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Bandage fixation and removing stitches for cosmetic surgery

Bandage fixation and removing stitches

In contrast to regular surgery, cosmetic surgery isn’t just about cutting out unhealthy tissue. It involves reconstructing organs or restoring function. That’s why proper bandaging and securing after the surgery are crucial. Good bandaging and securing not only prevent infections from too much exposure of incisions but also help with applying pressure to stop bleeding and shaping. On the other hand, if the bandaging and securing are not done properly, it can affect the outcome of the surgery and even lead to its failure.

bandage fixation and removing stitches for cosmetic surgery
cosmetic surgery

1.Bandaging and Securing Techniques

When it comes to bandaging, you’ve got options like adhesive tape, bandages, four-tailed bandages, abdominal belts, and chest belts. And for keeping things in place, you can choose from plaster splints, plastics, wire splints, and memory alloys.

  1. Adhesive Tape Method: Adhesive tape is your go-to for securing outer dressings on wounds. Cut it into strips about 1cm wide, stick it over the incision, and make sure to wrap it spirally when securing limbs and fingers to avoid cutting off circulation. And don’t forget to apply it perpendicular to the limb’s long axis at joint areas.
  2. Bandage Fixation: Using bandages outside the incision not only secures the dressing but can also help with applying pressure to stop bleeding. Different body parts require different bandaging techniques – think figure-eight for the chest, back, hand dorsum, and ankle, spiral wrapping for the lower leg and forearm, and triangular gauze for fingertips and toes.
  3. Four-Tailed Bandage: Place the middle of the four-tailed bandage over the dressing at the incision and tighten it up. This method is perfect for bandaging the head and face while minimizing the impact on facial functions.
  4. Abdominal and Chest Belt Fixation: Use specialized abdominal and chest belts to secure the chest and abdomen. And if you need extra support for limb immobilization, turn to plaster splints, wire, steel plates, or malleable materials to avoid hindering wound healing, especially after skin grafting surgery in cosmetic procedures.

(2) Tips and Tricks

  1. Make sure the bandage covers more than just the wound: It’s a good idea for the bandage to extend 5-8 cm beyond the edge of the cut to prevent it from shifting and causing infection. If there was tissue removal during surgery, the bandage should cover more than just that area. After a skin graft, leave some extra thread, pack with gauze, and tie it snugly to prevent infection.
  2. Keep the bandage snug but not too tight: When wrapping with pressure, use soft gauze and elastic bandages. The bandage should be about 3-5 cm thick with gentle pressure, around 30 mmHg. This helps prevent bleeding, swelling, and promotes healing. When bandaging limbs, start from the far end to avoid swelling and keep the tips of the fingers or toes exposed for circulation check.
  3. Bandages should keep things in place: Proper immobilization is crucial for tissue healing, especially during tissue transfers. Cosmetic surgeries like nose or ear reconstruction rely on post-op bandaging to maintain shape and position. For joints after skin grafts, use plaster casts, and for breast augmentation, use elastic bandages to keep implants in place.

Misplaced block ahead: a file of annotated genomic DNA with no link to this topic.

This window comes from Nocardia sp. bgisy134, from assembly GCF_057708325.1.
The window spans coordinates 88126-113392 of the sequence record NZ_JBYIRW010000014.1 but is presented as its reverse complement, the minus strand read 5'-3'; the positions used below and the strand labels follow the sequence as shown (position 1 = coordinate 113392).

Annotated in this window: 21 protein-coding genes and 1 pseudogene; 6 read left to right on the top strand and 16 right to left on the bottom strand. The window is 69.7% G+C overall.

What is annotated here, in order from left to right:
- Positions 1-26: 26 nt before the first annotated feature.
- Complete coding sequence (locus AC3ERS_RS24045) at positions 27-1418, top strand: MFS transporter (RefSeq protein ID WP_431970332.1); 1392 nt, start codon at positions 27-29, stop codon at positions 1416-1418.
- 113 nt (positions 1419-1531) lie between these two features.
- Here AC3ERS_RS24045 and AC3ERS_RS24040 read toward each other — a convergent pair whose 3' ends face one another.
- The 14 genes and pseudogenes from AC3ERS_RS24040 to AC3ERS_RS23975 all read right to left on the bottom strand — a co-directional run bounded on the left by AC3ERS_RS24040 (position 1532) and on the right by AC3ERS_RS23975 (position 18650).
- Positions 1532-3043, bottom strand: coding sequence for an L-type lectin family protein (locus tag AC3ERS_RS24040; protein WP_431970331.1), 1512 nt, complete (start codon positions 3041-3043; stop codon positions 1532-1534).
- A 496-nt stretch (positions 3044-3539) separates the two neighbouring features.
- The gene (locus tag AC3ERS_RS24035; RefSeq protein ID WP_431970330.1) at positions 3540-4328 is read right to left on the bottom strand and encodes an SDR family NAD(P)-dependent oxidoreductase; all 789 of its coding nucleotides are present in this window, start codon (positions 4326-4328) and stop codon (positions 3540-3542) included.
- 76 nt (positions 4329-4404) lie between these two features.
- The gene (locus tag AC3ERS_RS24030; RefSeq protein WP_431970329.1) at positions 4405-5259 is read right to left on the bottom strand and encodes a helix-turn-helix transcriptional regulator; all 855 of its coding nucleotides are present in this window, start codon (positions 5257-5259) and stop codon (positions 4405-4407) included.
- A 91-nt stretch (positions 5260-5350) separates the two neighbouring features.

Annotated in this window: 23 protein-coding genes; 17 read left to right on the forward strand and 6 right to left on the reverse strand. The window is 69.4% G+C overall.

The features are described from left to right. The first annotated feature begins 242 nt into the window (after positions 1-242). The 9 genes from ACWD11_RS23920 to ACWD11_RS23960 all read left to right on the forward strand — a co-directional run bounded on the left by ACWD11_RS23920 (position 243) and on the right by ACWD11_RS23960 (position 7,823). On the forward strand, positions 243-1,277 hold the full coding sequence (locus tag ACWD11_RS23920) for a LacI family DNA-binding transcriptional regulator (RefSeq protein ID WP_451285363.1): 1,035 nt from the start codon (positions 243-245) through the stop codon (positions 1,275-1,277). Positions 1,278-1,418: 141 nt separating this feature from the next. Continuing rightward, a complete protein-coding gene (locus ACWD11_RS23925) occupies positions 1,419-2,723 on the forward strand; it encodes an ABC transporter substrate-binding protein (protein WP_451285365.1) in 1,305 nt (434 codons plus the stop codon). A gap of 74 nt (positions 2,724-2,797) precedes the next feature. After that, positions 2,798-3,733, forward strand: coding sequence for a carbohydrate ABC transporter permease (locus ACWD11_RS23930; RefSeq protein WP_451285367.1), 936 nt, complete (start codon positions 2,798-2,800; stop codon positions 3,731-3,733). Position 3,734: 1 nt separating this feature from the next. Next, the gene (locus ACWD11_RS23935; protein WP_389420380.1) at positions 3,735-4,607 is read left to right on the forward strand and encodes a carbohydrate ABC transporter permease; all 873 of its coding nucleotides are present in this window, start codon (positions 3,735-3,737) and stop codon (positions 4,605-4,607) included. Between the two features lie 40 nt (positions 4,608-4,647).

4. Some cosmetic surgeries don’t need bandaging: In nose jobs with implants, it’s often better not to bandage to monitor results and adjust if needed. After a heavy face surgery, bandaging isn’t always necessary, but if used, it’s usually removed within 24 hours. The next day, the bandages should be removed, and the patient can resume normal eye movements.
  5. Know when to change dressings: For major cosmetic surgeries, if the bandage is intact and the patient feels fine, there’s no rush to change it. Wait until the stitches are removed. If the bandage shows signs of bleeding, pain, or a funky smell, change it promptly and take care of the area.

(3) Taking Out Stitches

Taking out stitches is the final step in cosmetic surgery. Before removing the stitches, the cut should be cleaned with either 2.5% to 5% iodine or 75% alcohol. If there’s a scab on the cut, soak it in saline solution first, then use tweezers to grab the end of the thread, lift it up, and snip the stitch close to the skin with scissors to prevent too much thread passing through the tissues and causing infection.

When pulling out the stitches, make sure to pull them towards the cutting side to avoid tearing the wound. For stitches in the skin graft area, cut the stitch on the wobbly skin side and pull the thread towards the skin flap side to prevent the skin from coming off. The timing of stitch removal is crucial for the surgery’s success.

Removing stitches too early before the wound heals might cause it to split, while waiting too long can lead to stitch marks. Normally, stitches in regular cuts can be removed around 7 days after surgery, low-tension facial cuts can be unstitched 3 to 5 days post-surgery, and high-tension cuts should have stitches taken out around 10 days after the operation. Full-thickness skin graft stitches are usually removed about 2 weeks after surgery, but this can be extended if the area moves a lot.

Doctors should keep an eye on the cut; if there are issues with blood flow or if there’s fluid or pus, some or all of the stitches should be removed promptly and dealt with properly. When deciding on the right time to remove the stitches, doctors should also consider the patient’s age, overall health, and nutrition.

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